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DVD Review

DVD cover

Doctor Who
Inferno (Special Edition)


Starring: Jon Pertwee
Distributor: BBC DVD
RRP: £20.42
Certificate: PG
Release Date: 27 May 2013

While the Doctor continues to try and repair his TARDIS, he also continues as scientific advisor to UNIT. Currently he is overseeing Professor Stahlman's attempt to break through the planet's core, to release a form of gas which holds the hope of curing Earth's energy crisis. However, the Doctor's reservations about the project are turned into horrific truth when he is accidentally transported to an alternative Earth where the project is more advanced. As he battles the fascistic regime which rules there he witnesses the culmination of the project and the death of the Earth...

Inferno: Special Edition is a seven part story from Jon Pertwee’s first season as the Doctor. This season saw the show take a more Earth bound and adult approach to the show. The story was written by Don Houghton and jointly directed between Douglas Campfield and Barry Letts. The show originally ran from 09 May and 20 June nineteen seventy.

The story is essentially told in two halves, the contemporary Earth based side and the alternative universe, where a fascistic regime has taken hold in Britain. The regular cast have a blast portraying evil versions of themselves and it remained one of Nicholas Courtney’s (Brigadier Lethbridge-Stewart) favourite stories.

By this season the show had pretty much turned into Doomwatch (1970 - 1972) with many of the stories revolving around environmental concerns. In the case of Inferno it is a cautionary tale about hubris and the limits of human knowledge, it’s certainly a tale whose moral is that there are some areas where it is best to tread really carefully.

Although, admittedly, the monsters are a bit on the crap side, they were not included in the original story. This was an era of Who where monster of the week had become embedded in the show. This is a shame as it detracts from the real monster in the show, Professor Stahlman, played by Olaf Pooley, a near perfect representation of the driven scientist, so obsessed with being right that he would endanger the whole world to prove it. The introduction of the Primordial creatures waters down the actual message of the script. Even so the intelligently written Inferno, along with the whole of this season remained a high point in the Doctor's fifty years.

The story has been reissued using the latest restoration techniques and it does actually make for a better picture, plus the set comes with a number of new extras, though whether this is enough for you to invest in another version of the story is very much a personal choice.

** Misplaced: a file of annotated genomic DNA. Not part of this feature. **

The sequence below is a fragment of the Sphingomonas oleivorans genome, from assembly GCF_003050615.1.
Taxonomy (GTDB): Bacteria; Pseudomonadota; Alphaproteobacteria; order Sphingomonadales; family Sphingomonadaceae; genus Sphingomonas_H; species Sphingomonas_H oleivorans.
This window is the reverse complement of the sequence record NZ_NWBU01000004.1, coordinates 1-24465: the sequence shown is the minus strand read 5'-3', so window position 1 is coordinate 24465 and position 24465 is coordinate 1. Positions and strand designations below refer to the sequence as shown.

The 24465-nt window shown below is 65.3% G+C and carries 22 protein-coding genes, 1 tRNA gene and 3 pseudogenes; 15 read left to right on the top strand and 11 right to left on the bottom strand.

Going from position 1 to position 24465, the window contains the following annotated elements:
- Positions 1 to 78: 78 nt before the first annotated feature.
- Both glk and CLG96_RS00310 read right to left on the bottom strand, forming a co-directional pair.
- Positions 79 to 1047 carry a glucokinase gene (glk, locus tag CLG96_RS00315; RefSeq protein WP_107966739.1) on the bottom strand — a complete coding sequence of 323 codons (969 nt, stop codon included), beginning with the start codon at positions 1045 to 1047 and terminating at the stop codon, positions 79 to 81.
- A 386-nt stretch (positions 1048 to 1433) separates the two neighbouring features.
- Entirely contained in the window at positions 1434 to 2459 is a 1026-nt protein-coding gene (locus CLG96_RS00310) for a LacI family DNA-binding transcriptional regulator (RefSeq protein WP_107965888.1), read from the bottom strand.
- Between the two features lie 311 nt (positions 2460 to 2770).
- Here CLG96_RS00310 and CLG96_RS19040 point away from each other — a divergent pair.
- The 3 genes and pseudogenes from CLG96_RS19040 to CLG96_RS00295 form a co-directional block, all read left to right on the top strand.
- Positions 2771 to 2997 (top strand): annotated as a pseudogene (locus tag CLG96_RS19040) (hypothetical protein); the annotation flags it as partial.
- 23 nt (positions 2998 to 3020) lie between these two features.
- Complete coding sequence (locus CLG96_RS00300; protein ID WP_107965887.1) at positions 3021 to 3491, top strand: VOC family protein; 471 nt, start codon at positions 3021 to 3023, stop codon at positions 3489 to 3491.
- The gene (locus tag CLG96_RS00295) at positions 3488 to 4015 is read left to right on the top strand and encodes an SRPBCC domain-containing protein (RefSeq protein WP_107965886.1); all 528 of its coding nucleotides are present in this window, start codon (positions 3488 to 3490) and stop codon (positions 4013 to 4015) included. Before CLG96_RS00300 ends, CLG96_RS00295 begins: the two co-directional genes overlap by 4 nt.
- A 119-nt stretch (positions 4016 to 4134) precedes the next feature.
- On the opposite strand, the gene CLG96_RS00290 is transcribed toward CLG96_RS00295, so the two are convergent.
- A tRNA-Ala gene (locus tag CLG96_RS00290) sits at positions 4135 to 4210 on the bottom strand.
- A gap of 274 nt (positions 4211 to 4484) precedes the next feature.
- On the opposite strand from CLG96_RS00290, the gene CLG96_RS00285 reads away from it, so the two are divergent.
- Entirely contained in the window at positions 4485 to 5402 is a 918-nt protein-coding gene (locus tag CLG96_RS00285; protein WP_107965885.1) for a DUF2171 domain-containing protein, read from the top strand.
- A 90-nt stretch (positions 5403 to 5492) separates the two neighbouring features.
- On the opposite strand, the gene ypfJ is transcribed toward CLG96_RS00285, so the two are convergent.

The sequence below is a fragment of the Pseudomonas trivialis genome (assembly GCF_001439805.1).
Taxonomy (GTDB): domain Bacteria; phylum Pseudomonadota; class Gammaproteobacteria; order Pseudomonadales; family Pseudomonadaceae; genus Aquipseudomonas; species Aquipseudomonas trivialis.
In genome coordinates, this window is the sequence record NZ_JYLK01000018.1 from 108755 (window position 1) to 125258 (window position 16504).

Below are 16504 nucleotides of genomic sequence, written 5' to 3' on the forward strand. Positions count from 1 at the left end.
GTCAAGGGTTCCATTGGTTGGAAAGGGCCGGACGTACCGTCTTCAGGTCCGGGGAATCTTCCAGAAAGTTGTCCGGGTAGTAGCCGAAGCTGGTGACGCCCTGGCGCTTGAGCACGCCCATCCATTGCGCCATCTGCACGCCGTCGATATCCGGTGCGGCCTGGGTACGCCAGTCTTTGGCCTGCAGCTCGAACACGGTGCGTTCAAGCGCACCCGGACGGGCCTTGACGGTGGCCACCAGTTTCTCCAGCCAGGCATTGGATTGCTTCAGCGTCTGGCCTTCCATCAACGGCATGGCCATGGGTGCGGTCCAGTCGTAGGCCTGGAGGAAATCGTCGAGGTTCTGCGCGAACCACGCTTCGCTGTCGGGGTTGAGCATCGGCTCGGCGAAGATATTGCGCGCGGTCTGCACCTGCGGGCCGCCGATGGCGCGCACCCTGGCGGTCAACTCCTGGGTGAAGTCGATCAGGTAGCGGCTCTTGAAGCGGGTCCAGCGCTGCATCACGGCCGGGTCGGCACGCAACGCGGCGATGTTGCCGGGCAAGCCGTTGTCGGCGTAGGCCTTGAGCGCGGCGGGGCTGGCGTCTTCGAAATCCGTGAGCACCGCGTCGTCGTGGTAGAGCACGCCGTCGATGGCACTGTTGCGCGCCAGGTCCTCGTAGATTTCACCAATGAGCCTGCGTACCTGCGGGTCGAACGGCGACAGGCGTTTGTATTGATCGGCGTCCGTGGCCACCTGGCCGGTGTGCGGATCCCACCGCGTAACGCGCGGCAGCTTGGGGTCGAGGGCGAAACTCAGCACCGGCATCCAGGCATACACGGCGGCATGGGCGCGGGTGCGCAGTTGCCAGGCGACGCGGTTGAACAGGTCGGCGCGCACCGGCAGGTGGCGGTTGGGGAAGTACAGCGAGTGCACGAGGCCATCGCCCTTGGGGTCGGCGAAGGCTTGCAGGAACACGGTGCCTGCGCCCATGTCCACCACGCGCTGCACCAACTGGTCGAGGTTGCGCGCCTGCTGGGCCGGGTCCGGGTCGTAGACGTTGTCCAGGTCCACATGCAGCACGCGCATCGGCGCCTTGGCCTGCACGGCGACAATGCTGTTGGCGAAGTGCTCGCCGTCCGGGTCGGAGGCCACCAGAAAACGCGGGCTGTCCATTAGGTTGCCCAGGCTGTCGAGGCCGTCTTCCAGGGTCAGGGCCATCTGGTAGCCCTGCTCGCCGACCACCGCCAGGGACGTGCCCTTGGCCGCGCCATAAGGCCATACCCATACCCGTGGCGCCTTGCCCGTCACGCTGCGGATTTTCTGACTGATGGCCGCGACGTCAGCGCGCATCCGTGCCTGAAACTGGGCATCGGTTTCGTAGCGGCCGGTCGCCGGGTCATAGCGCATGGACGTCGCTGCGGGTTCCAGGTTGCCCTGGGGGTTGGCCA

The show comes on a two disc DVD set. Disc one gets you all seven episodes with a full length commentary with actors Nicholas Courtney, John Levene (Benton), producer Barry Letts and script editor Terrance Dicks. The disc also comes with English subtitles.

Disc two is where the extras reside, starting with Can You Hear the Earth Scream (34 min, 45 sec) is the ubiquitous ‘making of’ bring back together surviving members of the cast a crew to share their memories of the show. Hadoke Versus HAVOK (27 min, 33 sec) has Hadoke training with some of the HAVOK team, the stunt guys who featured in many who stories, to see if he can make the grade as a stunt man.

The penultimate episode of Doctor Forever – Lost in the Dark Dimension (27 min, 26 sec) continues the informative look at how the show survived in other media during its hiatus. This time the feature concentrates on attempt to bring the show back to life. The UNIT Family – Part One (35 min, 35 sec) takes a look at the inclusion of UNIT, with lots of shots from the older stories. The piece has a lot of new interviews and material and so is well worth a look. There is a Promo Film from the BBC (6 min) when the corporation was trying to sell its expertise in this area, featuring shots from some of the Who shows.

There is a short Deleted Scene (1 min, 56 sec which, although it was seen in the American transmission, was cut from the British showing as it has Jon Pertwee doing a voice over as a radio presenter. It was cut as it is pretty obvious that it is Pertwee. Included from the original VHS release of the show we have Pertwee’s introduction to the story (2 min, 43 sec).

The disc is wrapped with a photo gallery (6 min, 10 sec), the 1971 Doctor Who Annual from 1971 in PDF form, the radio times listings and the coming soon for a full colour version of The Mind of Evil.

There is no denying that Inferno is a more mature slice of Who, full of action with a thought provoking script, If you have not picked up the story so far, then you’re in for a treat.


Charles Packer

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